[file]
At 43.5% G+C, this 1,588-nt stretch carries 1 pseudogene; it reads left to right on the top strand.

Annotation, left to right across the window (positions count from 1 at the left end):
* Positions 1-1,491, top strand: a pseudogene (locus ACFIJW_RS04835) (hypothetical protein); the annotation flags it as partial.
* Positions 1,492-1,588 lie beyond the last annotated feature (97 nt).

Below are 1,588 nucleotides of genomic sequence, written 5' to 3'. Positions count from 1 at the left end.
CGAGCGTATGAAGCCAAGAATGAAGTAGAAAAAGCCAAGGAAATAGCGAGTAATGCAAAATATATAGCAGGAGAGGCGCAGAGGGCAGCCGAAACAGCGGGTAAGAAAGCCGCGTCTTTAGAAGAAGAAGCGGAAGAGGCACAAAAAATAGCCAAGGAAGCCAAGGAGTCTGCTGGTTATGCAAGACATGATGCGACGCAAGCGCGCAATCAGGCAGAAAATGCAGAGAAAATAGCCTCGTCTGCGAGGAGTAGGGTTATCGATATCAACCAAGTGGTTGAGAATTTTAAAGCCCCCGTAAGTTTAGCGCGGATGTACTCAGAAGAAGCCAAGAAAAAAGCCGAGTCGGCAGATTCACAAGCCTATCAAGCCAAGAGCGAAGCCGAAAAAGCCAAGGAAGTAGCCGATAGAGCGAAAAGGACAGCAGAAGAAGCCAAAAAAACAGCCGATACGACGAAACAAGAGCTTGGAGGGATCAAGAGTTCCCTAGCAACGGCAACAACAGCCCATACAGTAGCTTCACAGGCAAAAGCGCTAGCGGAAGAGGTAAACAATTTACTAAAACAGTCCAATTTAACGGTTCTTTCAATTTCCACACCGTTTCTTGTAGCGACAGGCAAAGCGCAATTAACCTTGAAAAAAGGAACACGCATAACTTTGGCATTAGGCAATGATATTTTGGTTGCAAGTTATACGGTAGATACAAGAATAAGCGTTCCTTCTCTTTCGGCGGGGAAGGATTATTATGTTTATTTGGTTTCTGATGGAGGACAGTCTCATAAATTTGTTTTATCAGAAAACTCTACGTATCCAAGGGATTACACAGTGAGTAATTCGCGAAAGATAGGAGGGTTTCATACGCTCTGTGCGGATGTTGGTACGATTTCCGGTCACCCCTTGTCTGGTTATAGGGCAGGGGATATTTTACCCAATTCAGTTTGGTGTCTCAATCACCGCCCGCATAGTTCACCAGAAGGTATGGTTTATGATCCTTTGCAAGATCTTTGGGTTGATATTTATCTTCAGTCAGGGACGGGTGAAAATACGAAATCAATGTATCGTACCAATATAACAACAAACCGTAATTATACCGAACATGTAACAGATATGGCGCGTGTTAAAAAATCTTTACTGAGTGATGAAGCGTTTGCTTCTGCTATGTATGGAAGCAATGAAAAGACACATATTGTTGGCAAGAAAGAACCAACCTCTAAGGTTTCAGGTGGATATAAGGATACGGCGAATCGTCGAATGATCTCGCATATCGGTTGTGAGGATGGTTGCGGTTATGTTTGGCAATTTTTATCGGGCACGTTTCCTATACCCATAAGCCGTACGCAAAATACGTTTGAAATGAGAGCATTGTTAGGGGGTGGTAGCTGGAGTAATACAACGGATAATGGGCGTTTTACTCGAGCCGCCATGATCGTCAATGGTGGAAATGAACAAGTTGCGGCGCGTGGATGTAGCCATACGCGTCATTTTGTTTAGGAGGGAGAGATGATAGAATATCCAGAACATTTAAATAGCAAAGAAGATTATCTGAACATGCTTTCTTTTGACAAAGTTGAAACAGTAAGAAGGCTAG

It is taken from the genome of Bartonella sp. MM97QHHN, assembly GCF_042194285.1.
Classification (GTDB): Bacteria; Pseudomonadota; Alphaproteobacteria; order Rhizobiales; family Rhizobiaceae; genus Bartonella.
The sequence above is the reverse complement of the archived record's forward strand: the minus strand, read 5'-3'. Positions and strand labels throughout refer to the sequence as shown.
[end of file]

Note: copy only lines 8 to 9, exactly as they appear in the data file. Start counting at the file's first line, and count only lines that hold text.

Classification (GTDB): Bacteria; Pseudomonadota; Alphaproteobacteria; order Rhizobiales; family Rhizobiaceae; genus Bartonella.
The sequence above is the reverse complement of the archived record's forward strand: the minus strand, read 5'-3'. Positions and strand labels throughout refer to the sequence as shown.